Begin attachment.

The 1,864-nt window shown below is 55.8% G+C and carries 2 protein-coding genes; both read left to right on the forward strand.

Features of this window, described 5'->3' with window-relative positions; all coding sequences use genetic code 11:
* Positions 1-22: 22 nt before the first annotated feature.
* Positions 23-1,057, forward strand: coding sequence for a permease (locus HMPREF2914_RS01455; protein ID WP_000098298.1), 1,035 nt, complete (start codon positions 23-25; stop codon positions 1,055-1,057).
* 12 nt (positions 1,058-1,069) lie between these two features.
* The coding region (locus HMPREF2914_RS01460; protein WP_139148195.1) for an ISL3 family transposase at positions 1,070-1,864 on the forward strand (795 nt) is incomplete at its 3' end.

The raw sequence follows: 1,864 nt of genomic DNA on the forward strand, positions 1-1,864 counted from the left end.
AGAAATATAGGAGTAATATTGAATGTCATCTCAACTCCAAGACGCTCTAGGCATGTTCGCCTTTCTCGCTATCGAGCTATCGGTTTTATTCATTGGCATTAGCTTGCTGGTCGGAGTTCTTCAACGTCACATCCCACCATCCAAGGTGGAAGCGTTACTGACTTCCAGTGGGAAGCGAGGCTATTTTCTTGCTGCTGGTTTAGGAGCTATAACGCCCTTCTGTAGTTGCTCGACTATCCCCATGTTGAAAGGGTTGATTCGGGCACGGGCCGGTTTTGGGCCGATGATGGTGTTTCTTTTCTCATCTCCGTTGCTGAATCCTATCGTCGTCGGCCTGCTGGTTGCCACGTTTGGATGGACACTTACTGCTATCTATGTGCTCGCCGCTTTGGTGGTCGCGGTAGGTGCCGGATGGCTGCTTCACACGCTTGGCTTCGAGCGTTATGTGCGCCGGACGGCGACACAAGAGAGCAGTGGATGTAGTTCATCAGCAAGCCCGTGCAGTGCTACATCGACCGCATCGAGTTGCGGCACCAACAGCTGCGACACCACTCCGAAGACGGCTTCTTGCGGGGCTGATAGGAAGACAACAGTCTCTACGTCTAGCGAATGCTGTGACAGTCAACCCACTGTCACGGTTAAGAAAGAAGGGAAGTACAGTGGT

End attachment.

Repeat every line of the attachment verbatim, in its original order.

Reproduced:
The 1,864-nt window shown below is 55.8% G+C and carries 2 protein-coding genes; both read left to right on the forward strand.

Features of this window, described 5'->3' with window-relative positions; all coding sequences use genetic code 11:
* Positions 1-22: 22 nt before the first annotated feature.
* Positions 23-1,057, forward strand: coding sequence for a permease (locus HMPREF2914_RS01455; protein ID WP_000098298.1), 1,035 nt, complete (start codon positions 23-25; stop codon positions 1,055-1,057).
* 12 nt (positions 1,058-1,069) lie between these two features.
* The coding region (locus HMPREF2914_RS01460; protein WP_139148195.1) for an ISL3 family transposase at positions 1,070-1,864 on the forward strand (795 nt) is incomplete at its 3' end.

The raw sequence follows: 1,864 nt of genomic DNA on the forward strand, positions 1-1,864 counted from the left end.
AGAAATATAGGAGTAATATTGAATGTCATCTCAACTCCAAGACGCTCTAGGCATGTTCGCCTTTCTCGCTATCGAGCTATCGGTTTTATTCATTGGCATTAGCTTGCTGGTCGGAGTTCTTCAACGTCACATCCCACCATCCAAGGTGGAAGCGTTACTGACTTCCAGTGGGAAGCGAGGCTATTTTCTTGCTGCTGGTTTAGGAGCTATAACGCCCTTCTGTAGTTGCTCGACTATCCCCATGTTGAAAGGGTTGATTCGGGCACGGGCCGGTTTTGGGCCGATGATGGTGTTTCTTTTCTCATCTCCGTTGCTGAATCCTATCGTCGTCGGCCTGCTGGTTGCCACGTTTGGATGGACACTTACTGCTATCTATGTGCTCGCCGCTTTGGTGGTCGCGGTAGGTGCCGGATGGCTGCTTCACACGCTTGGCTTCGAGCGTTATGTGCGCCGGACGGCGACACAAGAGAGCAGTGGATGTAGTTCATCAGCAAGCCCGTGCAGTGCTACATCGACCGCATCGAGTTGCGGCACCAACAGCTGCGACACCACTCCGAAGACGGCTTCTTGCGGGGCTGATAGGAAGACAACAGTCTCTACGTCTAGCGAATGCTGTGACAGTCAACCCACTGTCACGGTTAAGAAAGAAGGGAAGTACAGTGGT